The importance of mineral content and soil fertility in food nutrition

Story and Photography by Yvonne Lelong Bordelon

The nation that destroys its soil destroys itself. 
– Franklin D. Roosevelt, 1937

The old adage, “You are what you eat” is certainly true for humans, as well as plants. Recent research has shown that fruits and vegetables grown today contain fewer vitamins and minerals than those grown 50 years ago. It appears that the major cause of this decline is soil depletion as a result of modern intensive agricultural methods that have stripped many nutrients from the soil. 

Worm casting compost containing crushed eggshells, which are rich in calcium, can be applied to the soil for great results.

A landmark study conducted by Donald Davis and researchers from the University of Texas Department of Chemistry and Biochemistry compared the vitamin and mineral content of food crops grown today to those of crops grown decades ago and found that if more crops are grown in a given space it almost always results in lower nutrient levels in the produce. The median levels of minerals, vitamins, and protein in the fruits and vegetables also decline. Additionally, while the new types of crops do provide greater yields, greater pest resistance, and climate adaptability, their ability to manufacture or incorporate nutrients does not keep pace with their rapid growth.

In fall, sheet compost (layers of organic matter composed of manure, soil, compost, dead leaves, and ground oyster shells) can be applied to an existing bed or a new area.

It is well known that the fertility of soil used over and over to grow the same crop will become depleted and future crops grown in that soil will have reduced nutritional content. Experts also agree soil will contain fewer nutrients after it has been leached of minerals and necessary microorganisms by poor management or overuse of synthetic fertilizers, pesticides, and herbicides. If using any of these products, apply no more than recommended by soil test results.

By using a small moveable coop that can be repositioned around the garden, poultry can eat insect pests and work and fertilize different beds without having access to the entire garden.

Feed the Living Soil to Feed the Plant
The relationship between animals, plants, and the living soil is a mutually beneficial cycle – animal byproducts (such as manure) and plant material (organic matter) are added to the soil and broken down by microorganisms (such as bacteria and fungi), which process and excrete water-soluble nutrients that plants can use. The plants, in turn, provide food for the animals. 

A keyhole garden incorporates deep-layered raised beds with a central, permanent compost bin, which is never turned or removed. Water is applied through the bin to distribute the “compost tea.”

One of the first steps you can take to increase soil fertility is to have your soil tested to determine its actual deficiencies. While you are waiting for the results, you can improve the soil by using organic growing methods such as adding organic matter, in liquid or solid forms; growing nitrogen-fixing legumes; and adding minerals such as ground oyster shells. Rotating crops in the garden and minimizing the use of synthetic pesticides and herbicides will also increase microbe numbers.

Nitrogen-fixing snap beans are a good choice for the first year’s planting in a new sheet-composted garden.

Another important step is to keep the soil covered with plants or with a green cover crop or brown organic mulch during the off-season. This practice, especially in winter, will help minimize nutrient leaching and the loss of topsoil due to erosion. Both brown and green materials will also add nutrients when worked into the soil in early spring.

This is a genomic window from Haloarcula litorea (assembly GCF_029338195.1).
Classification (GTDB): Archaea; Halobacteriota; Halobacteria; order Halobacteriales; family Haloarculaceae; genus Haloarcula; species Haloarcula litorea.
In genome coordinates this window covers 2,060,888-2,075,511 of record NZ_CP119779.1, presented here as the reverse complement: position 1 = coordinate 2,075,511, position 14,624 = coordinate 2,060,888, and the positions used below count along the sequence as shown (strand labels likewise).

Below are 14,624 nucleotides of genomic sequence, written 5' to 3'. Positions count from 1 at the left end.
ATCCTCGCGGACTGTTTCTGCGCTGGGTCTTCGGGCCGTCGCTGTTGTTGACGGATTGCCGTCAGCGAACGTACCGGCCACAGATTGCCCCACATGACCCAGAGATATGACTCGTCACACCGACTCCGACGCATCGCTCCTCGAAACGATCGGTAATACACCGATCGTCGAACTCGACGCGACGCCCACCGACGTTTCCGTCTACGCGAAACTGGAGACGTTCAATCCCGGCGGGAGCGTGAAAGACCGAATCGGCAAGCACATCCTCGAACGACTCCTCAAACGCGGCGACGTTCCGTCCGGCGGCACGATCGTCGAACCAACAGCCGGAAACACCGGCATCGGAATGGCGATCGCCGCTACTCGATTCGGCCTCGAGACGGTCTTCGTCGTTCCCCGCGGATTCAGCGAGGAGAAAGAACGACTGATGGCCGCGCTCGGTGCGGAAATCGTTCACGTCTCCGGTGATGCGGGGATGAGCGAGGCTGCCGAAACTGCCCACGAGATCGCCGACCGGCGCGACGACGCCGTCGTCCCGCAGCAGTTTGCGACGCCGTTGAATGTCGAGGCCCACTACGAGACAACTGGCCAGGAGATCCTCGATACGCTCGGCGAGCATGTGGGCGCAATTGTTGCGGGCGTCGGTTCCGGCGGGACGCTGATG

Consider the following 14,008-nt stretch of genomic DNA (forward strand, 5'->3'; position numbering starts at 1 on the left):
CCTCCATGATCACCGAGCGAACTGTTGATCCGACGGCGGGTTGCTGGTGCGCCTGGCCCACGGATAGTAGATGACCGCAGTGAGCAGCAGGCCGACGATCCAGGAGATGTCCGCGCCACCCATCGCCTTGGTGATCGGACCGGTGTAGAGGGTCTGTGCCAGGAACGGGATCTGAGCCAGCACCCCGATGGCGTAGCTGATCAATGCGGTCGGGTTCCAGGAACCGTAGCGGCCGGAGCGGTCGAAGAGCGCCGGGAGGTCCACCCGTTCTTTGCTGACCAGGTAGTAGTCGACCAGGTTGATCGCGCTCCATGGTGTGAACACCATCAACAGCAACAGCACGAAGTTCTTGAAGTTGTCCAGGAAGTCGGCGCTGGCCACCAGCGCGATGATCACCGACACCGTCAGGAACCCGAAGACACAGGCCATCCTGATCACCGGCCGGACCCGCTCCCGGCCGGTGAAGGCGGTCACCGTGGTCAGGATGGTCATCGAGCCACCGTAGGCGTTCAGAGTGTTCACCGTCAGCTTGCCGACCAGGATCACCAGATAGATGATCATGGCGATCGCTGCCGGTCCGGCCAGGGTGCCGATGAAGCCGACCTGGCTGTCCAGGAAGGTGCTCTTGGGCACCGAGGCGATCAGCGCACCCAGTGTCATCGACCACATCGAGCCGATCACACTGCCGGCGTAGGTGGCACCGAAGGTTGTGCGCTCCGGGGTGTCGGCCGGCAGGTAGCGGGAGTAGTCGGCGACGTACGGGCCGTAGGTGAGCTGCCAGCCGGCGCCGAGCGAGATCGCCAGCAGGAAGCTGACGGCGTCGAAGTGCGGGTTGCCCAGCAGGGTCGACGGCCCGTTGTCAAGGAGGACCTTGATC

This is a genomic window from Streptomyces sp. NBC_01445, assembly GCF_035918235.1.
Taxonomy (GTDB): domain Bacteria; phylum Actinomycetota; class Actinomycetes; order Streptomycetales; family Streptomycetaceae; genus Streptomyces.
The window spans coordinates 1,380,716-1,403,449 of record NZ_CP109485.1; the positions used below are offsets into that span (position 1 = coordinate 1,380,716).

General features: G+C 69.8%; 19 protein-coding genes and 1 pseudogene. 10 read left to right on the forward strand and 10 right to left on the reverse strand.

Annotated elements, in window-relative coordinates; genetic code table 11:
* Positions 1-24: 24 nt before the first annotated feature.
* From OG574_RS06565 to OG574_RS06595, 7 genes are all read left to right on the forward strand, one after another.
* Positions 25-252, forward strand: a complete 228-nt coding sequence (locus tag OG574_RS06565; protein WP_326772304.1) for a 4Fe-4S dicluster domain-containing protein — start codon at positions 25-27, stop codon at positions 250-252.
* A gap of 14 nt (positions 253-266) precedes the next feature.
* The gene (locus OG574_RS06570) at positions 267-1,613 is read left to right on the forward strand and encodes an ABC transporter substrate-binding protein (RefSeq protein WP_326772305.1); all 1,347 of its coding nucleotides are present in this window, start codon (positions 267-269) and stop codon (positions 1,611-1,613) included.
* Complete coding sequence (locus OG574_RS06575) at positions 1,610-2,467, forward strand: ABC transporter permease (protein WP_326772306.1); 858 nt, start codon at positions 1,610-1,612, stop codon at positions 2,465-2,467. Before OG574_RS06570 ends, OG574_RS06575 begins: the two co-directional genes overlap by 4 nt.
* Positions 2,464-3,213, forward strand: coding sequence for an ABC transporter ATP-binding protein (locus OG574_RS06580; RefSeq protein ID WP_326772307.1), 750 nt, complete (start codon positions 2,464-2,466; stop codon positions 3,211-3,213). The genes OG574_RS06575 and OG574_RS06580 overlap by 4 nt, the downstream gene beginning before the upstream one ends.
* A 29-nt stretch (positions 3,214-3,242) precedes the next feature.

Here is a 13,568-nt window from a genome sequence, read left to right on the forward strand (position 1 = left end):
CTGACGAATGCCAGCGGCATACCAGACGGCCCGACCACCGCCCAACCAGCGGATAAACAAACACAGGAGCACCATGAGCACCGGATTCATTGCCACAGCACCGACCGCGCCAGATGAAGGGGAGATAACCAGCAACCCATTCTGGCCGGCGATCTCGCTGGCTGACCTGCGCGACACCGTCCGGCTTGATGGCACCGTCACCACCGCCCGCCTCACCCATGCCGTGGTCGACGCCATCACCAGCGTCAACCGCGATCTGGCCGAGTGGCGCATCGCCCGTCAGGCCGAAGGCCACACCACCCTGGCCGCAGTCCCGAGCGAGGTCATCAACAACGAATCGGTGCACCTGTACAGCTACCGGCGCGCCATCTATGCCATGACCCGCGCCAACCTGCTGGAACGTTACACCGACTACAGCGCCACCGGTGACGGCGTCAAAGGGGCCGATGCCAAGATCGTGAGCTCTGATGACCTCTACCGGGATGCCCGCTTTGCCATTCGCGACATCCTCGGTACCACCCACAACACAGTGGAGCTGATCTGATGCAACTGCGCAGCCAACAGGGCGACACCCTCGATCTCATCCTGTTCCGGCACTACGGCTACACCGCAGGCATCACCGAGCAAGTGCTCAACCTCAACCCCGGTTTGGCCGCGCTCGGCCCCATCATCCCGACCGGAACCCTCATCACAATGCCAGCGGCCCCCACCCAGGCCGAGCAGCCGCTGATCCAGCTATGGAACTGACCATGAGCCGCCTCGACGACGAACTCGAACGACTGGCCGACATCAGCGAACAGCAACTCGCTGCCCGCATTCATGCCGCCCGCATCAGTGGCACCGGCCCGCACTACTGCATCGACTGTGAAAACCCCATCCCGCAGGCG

Beneath the ground is a massive network of fungi, which helps break down organic matter into water-soluble nutrients that plants use. Synthetic fertilizers, pesticides, and herbicides disrupt the soil food web by either killing off microorganisms or by disrupting the symbiotic relationship between plants and these microbes.

Composting plant materials and manure is another good way to improve soil fertility. Sheet composting, one of the less labor-intensive methods, is an excellent way to establish new beds or to enrich old ones during the off-season. Start with a layer of cardboard to smother the grass and weeds, and then layer organic matter on top. Good choices include coffee grounds, crushed eggshells, kitchen scraps, manure, grass clippings, wood ash, and crushed oyster shells. For most crops, start three to four months before planting.

The nitrogen-fixing legume, white Dutch clover (Trifolium repens) is an excellent cover crop and one of the best nectar sources for honeybees.

Bin composting and pile composting are both tried-and true-methods, but with these approaches you must move the material twice and turn it often. One raised bed design, known as a keyhole garden, combines a permanent compost bin with deep layers of branches, paper, cardboard, and other sheet composting ingredients. Vermicomposting with earthworms is another good option, one that will produce rich worm castings. 

Using animals, such as chickens and ducks, to till and enrich the soil and eat weeds and insect pests is an age-old practice that is still used today. The birds benefit from the healthy diet and produce eggs rich in protein and vitamins. 

If you don’t want to keep poultry, you can add alfalfa meal, blood meal, cottonseed meal, fishmeal, soybean meal, or greensand to the soil in amounts recommended by a soil test. As the fertility of the soil improves, the health of the fruits and vegetables will improve, which can result in increased disease and pest resistance and produce with higher levels of vitamins and minerals

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